Psychologists say it’s a MUST!
A 2015 study, also done at Stanford, found that those who walked in nature experienced less anxiety, rumination (focused attention on negative aspects of oneself), and negative affect, as well as more positive emotions, such as happiness.
Researchers at Stanford University found that people who walk for 90 minutes in nature (as opposed to high-traffic urban settings) “showed decreased activity in a region of the brain associated with a key factor in depression” but little physiological differences than those who walked for 90 minutes in a city, according to Stanford news.
Nature wins over daily pressure
One study found that students sent into the forest for two nights had lower levels of cortisol - a hormone often used as a marker for stress - than those who spent that time in the city. In another study, researchers found a decrease in both heart rate and levels of cortisol in subjects in the forest when compared to those in the city. "Stressful states can be relieved by forest therapy," they concluded.
Among office workers, even the view of nature out a window is associated with lower stress and higher job satisfaction.
We know that natural environment is "restorative," and one thing that a walk outside can restore is your waning attention. In one early study, researchers worked to deplete participants' ability to focus. Then some took a walk in nature, some took a walk through the city, and the rest just relaxed. When they returned, the nature group scored the best on a proofreading task.
The attentional effect of nature is so strong it might help kids with ADHD, who have been found to concentrate better after just 20 minutes in a park. "'Doses of nature' might serve as a safe, inexpensive, widely accessible new tool ... for managing ADHD symptoms," researchers wrote.
Other studies have found similar results - even seeing a natural scene through a window can help.
Moderate to vigorous activity and time outdoors correlates to better academic performance.
A Finnish study of boys and girls in first through third grades found that moderate to vigorous activity—especially in boys—directly correlated to better reading fluency, reading comprehension and arithmetic skills. The children who lead more sedentary lives has poorer skills in both reading and math. Similar studies on older children achieved similar results.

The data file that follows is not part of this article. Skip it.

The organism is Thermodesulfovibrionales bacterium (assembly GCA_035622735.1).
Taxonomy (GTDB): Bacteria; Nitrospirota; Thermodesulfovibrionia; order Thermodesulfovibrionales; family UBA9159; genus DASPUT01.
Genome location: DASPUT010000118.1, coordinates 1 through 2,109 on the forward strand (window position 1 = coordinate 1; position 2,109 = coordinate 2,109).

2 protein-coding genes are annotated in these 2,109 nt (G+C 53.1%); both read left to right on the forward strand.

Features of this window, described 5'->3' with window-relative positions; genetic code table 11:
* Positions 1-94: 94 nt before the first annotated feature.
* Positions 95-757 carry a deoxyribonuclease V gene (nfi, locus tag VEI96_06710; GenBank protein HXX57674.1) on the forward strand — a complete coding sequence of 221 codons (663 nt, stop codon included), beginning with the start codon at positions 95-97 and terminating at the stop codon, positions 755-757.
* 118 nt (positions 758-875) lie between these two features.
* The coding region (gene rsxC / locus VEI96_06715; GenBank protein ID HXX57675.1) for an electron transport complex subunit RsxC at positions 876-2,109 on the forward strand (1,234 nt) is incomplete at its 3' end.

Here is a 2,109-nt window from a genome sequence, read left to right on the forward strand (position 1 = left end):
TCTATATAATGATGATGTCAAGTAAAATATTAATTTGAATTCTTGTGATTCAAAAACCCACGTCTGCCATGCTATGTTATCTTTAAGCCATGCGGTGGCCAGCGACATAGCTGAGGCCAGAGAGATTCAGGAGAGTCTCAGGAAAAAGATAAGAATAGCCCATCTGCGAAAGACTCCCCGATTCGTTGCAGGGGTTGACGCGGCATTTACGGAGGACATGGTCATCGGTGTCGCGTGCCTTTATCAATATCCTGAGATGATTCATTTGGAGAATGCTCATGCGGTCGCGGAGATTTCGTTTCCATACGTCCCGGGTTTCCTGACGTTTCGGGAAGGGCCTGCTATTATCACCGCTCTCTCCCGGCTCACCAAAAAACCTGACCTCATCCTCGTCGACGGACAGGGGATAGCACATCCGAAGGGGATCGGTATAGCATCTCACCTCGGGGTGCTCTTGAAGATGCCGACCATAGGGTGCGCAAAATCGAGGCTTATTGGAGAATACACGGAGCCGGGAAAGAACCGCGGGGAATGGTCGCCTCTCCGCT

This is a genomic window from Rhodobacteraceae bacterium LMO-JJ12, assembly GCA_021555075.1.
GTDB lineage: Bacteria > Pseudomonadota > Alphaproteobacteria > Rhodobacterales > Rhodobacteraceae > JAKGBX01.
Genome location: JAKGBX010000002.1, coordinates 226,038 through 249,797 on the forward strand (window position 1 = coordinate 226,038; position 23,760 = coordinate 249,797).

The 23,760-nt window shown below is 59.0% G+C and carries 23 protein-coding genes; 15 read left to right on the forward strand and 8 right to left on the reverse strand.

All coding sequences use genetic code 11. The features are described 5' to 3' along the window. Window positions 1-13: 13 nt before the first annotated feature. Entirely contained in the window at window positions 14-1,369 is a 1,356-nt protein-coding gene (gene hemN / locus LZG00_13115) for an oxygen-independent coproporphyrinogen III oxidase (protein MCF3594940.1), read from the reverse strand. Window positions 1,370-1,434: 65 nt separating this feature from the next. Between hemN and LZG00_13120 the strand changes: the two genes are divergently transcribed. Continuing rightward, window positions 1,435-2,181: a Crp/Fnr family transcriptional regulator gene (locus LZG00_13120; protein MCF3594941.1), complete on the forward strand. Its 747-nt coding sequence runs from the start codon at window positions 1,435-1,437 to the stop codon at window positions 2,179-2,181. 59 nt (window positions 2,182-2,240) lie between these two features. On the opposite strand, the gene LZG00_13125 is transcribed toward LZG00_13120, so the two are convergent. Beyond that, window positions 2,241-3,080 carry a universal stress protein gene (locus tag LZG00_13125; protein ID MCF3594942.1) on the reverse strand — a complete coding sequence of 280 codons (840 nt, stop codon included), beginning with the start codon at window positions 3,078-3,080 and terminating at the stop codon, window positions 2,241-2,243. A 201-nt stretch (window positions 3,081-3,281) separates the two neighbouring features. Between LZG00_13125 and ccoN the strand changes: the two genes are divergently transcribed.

Sunlight can help prevent myopia in children
Myopia or nearsightedness (caused by a elongation of the eyeball) has been on the rise in children in recent years. But researchers worldwide have found that lack of exposure to sunlight is a major cause of myopia in children. The researchers recommend two to three hours of sunlight (even not very bright sunlight is fine) per day to prevent children from developing myopia.
Immune system helper
The cellular activity that is associated with a forest's possible anti-cancer effects is also indicative of a general boost to the immune system you rely on to fight off less serious ills, like colds, flus, and other infections.
A 2010 review of research related to this effect noted that "all of these findings strongly suggest that forest environments have beneficial effects on human immune function," but acknowledged that more research on the relationship is needed.
Sharper thinking and boosted creativity
Many researches suggest the possibility of a positive relationship between creative thinking and the outdoors. For example, when some college students were asked to repeat sequences of numbers back to the researchers after a walk in the park, it proved that they were much more accurate after a walk in nature than they were before. This finding built on previous research that showed how nature can restore attention and memory.
Another study found that people immersed in nature for four days - significantly more time than a lunchtime walk in the park - boosted their performance on a creative problem-solving test by 50%.